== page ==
Monday 18 December 2017

Cuts force Barnardos to repeat week-long closure

Mark O'Regan

Mark O'Regan

ALL Barnardos offices and services for children and families will be forced to close down for a week – the second time in 12 months – due to an escalating cash crisis at the charity.

Staff, who this year agreed to take a week's unpaid leave, have been told a similar closure is planned for August, the Irish Independent has learnt. This is due to repeated cuts in state funding over the past three years and also a drop in donations.

"We are in the process of looking at our budgets for 2013 and have already informed staff that we plan to close Barnardos services for one week again in August 2013," a spokesperson said.

"This cost-cutting measure is to ensure that we can continue to provide vital services to children and families and is in response to increased financial pressure due to repeated cuts to statutory income and a decline in voluntary income," he added.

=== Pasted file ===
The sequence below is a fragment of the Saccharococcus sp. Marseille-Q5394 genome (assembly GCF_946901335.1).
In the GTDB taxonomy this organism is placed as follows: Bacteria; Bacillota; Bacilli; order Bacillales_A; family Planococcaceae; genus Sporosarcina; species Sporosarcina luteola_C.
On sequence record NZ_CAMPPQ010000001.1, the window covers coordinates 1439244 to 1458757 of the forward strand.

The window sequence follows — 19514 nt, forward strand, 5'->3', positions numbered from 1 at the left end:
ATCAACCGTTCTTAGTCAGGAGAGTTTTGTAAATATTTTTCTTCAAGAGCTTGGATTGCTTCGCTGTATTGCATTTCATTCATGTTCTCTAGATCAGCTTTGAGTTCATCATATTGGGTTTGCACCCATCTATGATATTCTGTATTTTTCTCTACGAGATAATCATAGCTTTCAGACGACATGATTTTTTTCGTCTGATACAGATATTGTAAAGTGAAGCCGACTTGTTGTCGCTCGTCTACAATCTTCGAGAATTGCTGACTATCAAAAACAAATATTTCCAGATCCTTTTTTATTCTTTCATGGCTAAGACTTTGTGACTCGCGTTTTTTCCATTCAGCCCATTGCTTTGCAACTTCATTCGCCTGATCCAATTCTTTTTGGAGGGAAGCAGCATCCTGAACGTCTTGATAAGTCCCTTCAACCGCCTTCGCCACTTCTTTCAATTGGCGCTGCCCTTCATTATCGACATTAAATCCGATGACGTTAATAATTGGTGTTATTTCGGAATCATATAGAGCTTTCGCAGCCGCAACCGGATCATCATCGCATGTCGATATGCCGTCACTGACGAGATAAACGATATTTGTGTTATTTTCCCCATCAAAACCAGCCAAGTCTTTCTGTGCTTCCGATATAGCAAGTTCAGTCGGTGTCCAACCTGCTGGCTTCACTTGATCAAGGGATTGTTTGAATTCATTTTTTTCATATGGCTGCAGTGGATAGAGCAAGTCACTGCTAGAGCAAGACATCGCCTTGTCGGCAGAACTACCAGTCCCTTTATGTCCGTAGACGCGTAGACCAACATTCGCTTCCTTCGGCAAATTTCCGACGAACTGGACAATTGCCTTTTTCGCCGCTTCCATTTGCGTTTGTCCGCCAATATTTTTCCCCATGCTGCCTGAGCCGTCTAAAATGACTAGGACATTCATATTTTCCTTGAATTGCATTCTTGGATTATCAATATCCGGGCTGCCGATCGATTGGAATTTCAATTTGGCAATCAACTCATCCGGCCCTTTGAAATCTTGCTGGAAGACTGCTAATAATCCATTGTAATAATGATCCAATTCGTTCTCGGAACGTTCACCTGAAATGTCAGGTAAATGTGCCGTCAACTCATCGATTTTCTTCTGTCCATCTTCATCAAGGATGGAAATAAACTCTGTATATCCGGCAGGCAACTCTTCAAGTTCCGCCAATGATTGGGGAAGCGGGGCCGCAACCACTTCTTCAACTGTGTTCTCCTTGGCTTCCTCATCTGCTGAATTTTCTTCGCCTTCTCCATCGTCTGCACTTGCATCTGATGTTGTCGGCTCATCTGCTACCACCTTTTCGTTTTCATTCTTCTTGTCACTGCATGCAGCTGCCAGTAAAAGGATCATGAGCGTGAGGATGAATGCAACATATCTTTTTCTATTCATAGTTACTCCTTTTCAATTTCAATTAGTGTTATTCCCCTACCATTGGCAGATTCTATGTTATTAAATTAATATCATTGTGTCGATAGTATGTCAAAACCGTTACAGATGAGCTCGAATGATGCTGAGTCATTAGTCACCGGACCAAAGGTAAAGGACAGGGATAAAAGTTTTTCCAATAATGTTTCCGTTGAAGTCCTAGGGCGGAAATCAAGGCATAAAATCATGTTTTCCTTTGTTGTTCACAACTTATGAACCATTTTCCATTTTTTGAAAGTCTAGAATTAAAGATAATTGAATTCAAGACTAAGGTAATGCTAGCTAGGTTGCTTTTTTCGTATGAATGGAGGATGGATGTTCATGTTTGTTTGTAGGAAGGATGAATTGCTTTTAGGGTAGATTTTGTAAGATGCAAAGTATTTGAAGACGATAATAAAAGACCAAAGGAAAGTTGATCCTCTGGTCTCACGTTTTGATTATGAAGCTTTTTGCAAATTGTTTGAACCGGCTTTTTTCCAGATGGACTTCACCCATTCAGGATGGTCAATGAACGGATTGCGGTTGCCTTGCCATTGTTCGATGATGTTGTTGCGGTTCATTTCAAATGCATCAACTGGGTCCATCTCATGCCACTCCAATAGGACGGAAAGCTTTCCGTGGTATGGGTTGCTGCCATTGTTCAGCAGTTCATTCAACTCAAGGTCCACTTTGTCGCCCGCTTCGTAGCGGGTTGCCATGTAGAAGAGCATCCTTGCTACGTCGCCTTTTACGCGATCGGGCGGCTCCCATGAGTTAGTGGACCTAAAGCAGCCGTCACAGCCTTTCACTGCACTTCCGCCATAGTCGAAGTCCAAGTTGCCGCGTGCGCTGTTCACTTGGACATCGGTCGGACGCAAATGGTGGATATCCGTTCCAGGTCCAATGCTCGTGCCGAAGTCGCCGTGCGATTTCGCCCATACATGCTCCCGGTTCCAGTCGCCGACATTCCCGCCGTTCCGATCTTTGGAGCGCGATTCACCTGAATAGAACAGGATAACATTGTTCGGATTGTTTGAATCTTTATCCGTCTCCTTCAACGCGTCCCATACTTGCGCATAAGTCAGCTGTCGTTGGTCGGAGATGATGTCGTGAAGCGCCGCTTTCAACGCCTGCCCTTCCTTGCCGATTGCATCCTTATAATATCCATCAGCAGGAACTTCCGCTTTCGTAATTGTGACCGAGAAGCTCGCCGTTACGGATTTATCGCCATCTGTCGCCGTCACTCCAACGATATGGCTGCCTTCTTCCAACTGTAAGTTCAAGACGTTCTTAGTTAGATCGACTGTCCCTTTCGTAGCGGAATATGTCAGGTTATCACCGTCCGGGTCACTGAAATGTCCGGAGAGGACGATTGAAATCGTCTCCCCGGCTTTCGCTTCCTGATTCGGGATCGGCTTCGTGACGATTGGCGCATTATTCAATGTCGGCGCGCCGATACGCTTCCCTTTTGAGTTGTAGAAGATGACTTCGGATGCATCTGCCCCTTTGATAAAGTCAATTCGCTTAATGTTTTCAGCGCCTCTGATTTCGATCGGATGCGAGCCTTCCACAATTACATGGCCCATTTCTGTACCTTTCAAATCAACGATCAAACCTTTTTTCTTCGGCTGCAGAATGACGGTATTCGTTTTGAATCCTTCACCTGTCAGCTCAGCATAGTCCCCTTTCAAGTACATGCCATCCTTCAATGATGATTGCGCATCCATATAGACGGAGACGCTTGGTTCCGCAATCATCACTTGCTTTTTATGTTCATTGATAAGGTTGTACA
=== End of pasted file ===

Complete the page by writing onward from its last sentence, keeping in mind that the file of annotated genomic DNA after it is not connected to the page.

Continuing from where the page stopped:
Anyone trying to contact Barnardos by phone during the closure week will be advised to leave a message, or, in case of an emergency, to call a dedicated mobile number. All other queries will be responded to when the organisation resumes normal services.


The decision to suspend services for one week last August saved some €400,000 and was the latest in a series of cut-backs, including slashing wages and making 14 staff redundant, mostly from administration.

The remaining staff agreed to a pay cut of more than 10pc and lost incremental pay increases. But the organisation is still forecasting a "sizeable deficit" this year, in the region of €600,000. Barnardos, which is headed by former Labour Party chef de cabinet Fergus Finlay, last year spent about €1.5m more than it took in.

Its total income was about €24m, but it spent more than €25m. The charity said its state funding had been slashed by about 15pc since 2009, representing a loss of about €1.5m last year.

Finlay is paid €111,711 by Barnardos. He contributes fees from board memberships, speaking engagements and other activities to a minimum of €25,000 a year back to Barnardos. The net cost of his salary to the charity in 2011 was approximately €88,000.

The charity said its decision to close its 40-odd offices for the second time was not taken lightly, with August chosen as it was the quietest time.

Irish Independent

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